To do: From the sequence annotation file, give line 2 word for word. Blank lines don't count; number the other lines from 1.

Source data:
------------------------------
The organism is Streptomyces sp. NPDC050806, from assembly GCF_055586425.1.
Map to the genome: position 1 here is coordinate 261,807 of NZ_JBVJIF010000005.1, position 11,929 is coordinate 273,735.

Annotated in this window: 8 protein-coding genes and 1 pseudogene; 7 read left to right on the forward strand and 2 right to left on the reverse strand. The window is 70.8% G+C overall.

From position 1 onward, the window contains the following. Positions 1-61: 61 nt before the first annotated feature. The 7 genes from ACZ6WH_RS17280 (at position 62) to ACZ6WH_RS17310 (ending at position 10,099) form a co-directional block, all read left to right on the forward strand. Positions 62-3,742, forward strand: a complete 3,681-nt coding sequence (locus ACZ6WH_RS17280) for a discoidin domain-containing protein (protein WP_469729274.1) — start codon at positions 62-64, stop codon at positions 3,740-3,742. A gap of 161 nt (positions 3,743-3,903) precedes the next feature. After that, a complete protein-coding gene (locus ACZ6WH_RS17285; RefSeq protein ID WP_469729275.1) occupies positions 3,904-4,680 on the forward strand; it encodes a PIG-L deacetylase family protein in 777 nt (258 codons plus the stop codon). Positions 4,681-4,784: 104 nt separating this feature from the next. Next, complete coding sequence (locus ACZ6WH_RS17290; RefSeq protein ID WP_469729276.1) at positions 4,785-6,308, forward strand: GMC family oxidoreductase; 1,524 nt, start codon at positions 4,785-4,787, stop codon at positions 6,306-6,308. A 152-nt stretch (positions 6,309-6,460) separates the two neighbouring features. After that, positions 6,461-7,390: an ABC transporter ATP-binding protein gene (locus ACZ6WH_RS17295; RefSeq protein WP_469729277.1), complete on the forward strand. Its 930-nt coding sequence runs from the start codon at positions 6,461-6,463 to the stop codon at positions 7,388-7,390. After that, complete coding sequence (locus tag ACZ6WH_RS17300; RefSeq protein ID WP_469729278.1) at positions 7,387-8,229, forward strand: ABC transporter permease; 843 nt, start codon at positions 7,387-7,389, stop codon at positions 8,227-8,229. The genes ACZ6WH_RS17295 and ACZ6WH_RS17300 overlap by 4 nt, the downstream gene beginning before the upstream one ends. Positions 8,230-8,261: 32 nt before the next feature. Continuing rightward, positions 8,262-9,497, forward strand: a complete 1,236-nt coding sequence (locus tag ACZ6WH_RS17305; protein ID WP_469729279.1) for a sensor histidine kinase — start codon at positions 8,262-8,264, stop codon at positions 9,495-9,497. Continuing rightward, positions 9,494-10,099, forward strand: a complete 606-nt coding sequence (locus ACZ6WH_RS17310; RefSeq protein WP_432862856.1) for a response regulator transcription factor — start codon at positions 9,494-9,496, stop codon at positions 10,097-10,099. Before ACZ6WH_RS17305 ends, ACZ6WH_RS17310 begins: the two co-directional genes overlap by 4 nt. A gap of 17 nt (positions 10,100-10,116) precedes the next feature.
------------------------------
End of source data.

Map to the genome: position 1 here is coordinate 261,807 of NZ_JBVJIF010000005.1, position 11,929 is coordinate 273,735.